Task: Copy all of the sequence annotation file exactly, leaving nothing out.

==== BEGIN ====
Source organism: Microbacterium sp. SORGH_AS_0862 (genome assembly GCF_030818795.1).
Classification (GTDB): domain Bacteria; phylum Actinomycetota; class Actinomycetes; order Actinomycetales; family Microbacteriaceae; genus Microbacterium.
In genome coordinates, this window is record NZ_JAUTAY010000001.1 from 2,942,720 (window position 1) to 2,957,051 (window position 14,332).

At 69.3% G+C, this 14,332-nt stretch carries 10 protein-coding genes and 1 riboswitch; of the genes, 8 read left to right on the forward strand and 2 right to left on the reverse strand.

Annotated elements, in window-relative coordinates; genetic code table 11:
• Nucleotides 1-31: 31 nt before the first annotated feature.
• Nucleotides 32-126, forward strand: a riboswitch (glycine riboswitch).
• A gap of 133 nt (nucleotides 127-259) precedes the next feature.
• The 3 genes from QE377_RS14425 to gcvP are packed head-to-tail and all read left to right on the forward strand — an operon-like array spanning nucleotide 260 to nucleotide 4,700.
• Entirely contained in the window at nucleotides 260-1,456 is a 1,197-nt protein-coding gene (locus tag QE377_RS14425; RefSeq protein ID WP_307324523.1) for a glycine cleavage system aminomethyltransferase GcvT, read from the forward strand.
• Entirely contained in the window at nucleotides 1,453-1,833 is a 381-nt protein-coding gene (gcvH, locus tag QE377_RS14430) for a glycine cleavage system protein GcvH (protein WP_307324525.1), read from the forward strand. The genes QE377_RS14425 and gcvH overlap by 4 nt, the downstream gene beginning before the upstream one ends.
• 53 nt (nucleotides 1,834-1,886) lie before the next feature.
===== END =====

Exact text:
Source organism: Microbacterium sp. SORGH_AS_0862 (genome assembly GCF_030818795.1).
Classification (GTDB): domain Bacteria; phylum Actinomycetota; class Actinomycetes; order Actinomycetales; family Microbacteriaceae; genus Microbacterium.
In genome coordinates, this window is record NZ_JAUTAY010000001.1 from 2,942,720 (window position 1) to 2,957,051 (window position 14,332).

At 69.3% G+C, this 14,332-nt stretch carries 10 protein-coding genes and 1 riboswitch; of the genes, 8 read left to right on the forward strand and 2 right to left on the reverse strand.

Annotated elements, in window-relative coordinates; genetic code table 11:
• Nucleotides 1-31: 31 nt before the first annotated feature.
• Nucleotides 32-126, forward strand: a riboswitch (glycine riboswitch).
• A gap of 133 nt (nucleotides 127-259) precedes the next feature.
• The 3 genes from QE377_RS14425 to gcvP are packed head-to-tail and all read left to right on the forward strand — an operon-like array spanning nucleotide 260 to nucleotide 4,700.
• Entirely contained in the window at nucleotides 260-1,456 is a 1,197-nt protein-coding gene (locus tag QE377_RS14425; RefSeq protein ID WP_307324523.1) for a glycine cleavage system aminomethyltransferase GcvT, read from the forward strand.
• Entirely contained in the window at nucleotides 1,453-1,833 is a 381-nt protein-coding gene (gcvH, locus tag QE377_RS14430) for a glycine cleavage system protein GcvH (protein WP_307324525.1), read from the forward strand. The genes QE377_RS14425 and gcvH overlap by 4 nt, the downstream gene beginning before the upstream one ends.
• 53 nt (nucleotides 1,834-1,886) lie before the next feature.